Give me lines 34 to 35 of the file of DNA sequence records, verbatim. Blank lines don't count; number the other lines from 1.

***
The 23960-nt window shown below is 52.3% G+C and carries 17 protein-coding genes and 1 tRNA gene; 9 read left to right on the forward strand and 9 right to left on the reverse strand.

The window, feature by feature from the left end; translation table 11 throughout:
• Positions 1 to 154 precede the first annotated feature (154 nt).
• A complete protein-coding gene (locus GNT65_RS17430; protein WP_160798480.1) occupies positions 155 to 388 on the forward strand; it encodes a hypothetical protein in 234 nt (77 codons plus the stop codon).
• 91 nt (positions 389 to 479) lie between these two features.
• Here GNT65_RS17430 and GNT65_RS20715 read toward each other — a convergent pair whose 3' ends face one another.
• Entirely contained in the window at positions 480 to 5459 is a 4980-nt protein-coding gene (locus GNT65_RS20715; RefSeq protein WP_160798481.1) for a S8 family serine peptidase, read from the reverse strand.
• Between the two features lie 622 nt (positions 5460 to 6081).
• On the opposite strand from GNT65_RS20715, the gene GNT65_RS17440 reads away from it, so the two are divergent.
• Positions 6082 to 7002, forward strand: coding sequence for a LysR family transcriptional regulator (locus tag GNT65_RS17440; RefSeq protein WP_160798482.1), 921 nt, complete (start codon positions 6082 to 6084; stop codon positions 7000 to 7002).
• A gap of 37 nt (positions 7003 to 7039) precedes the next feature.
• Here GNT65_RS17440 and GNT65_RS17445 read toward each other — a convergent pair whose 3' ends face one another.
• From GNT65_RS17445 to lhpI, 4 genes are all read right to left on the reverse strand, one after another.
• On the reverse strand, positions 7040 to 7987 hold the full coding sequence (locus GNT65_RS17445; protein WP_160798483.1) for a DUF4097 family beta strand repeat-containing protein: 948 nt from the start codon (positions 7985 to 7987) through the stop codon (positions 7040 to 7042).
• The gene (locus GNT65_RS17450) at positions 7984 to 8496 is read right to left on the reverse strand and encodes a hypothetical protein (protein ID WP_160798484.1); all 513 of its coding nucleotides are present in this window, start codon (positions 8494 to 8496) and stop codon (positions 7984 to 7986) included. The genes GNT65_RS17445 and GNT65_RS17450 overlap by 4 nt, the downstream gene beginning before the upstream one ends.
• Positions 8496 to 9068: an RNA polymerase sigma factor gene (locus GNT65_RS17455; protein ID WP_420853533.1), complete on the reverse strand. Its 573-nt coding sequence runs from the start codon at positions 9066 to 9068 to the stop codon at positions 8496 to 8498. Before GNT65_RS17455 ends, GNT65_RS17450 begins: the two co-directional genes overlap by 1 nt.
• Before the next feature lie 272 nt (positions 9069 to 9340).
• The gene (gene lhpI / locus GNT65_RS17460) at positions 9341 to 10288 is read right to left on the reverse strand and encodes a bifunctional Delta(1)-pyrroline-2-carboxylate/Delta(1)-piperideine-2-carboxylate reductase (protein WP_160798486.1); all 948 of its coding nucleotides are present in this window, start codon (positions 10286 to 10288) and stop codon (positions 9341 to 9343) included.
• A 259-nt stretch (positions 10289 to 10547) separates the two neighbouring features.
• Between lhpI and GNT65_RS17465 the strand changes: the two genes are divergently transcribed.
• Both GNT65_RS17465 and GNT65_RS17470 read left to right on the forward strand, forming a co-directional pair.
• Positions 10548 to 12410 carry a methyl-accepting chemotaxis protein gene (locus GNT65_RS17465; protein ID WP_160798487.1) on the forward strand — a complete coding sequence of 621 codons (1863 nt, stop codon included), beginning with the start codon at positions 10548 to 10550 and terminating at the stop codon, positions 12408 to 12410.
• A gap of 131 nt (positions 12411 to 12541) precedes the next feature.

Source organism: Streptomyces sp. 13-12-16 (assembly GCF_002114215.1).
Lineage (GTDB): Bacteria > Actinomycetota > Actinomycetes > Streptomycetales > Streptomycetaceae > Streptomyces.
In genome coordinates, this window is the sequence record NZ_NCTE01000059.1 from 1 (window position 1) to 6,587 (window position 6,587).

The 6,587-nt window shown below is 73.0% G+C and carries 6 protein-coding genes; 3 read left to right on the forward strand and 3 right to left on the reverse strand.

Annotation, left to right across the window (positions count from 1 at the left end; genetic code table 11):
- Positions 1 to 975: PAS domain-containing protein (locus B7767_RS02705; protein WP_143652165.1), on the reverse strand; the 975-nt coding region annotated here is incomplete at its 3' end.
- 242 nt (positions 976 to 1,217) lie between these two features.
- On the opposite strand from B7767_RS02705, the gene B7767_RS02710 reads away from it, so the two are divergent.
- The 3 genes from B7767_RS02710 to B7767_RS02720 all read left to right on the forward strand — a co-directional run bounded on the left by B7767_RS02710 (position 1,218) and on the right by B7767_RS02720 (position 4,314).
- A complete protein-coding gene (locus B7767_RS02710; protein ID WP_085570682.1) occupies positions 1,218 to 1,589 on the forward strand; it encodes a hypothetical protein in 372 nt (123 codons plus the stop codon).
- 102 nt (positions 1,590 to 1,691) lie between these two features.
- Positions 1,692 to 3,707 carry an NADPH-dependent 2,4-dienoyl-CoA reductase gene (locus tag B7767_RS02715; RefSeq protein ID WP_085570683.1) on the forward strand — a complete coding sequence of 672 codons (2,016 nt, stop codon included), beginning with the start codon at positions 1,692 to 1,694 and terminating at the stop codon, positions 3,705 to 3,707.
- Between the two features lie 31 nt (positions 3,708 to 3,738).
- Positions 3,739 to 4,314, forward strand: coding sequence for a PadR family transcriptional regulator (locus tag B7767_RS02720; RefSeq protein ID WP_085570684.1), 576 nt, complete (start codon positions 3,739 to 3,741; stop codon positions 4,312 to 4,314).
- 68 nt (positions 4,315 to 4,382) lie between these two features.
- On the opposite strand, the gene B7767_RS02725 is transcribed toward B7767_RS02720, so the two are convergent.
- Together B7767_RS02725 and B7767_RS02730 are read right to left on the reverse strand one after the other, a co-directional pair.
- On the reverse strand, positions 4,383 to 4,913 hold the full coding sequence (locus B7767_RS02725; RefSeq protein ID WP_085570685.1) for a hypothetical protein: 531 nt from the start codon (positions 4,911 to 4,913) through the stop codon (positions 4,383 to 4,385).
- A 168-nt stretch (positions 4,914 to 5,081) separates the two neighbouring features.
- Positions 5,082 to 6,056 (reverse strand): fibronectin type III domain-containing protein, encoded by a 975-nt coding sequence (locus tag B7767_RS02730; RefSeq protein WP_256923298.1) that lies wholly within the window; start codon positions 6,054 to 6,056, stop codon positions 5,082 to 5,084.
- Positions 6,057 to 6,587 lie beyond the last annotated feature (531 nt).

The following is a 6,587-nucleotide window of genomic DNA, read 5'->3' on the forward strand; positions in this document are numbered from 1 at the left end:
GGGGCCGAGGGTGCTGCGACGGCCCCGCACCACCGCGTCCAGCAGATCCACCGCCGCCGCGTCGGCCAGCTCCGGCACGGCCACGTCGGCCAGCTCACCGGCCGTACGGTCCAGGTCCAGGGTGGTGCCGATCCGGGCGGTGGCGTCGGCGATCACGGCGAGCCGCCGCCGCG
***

- 102 nt (positions 1,590 to 1,691) lie between these two features.
- Positions 1,692 to 3,707 carry an NADPH-dependent 2,4-dienoyl-CoA reductase gene (locus tag B7767_RS02715; RefSeq protein ID WP_085570683.1) on the forward strand — a complete coding sequence of 672 codons (2,016 nt, stop codon included), beginning with the start codon at positions 1,692 to 1,694 and terminating at the stop codon, positions 3,705 to 3,707.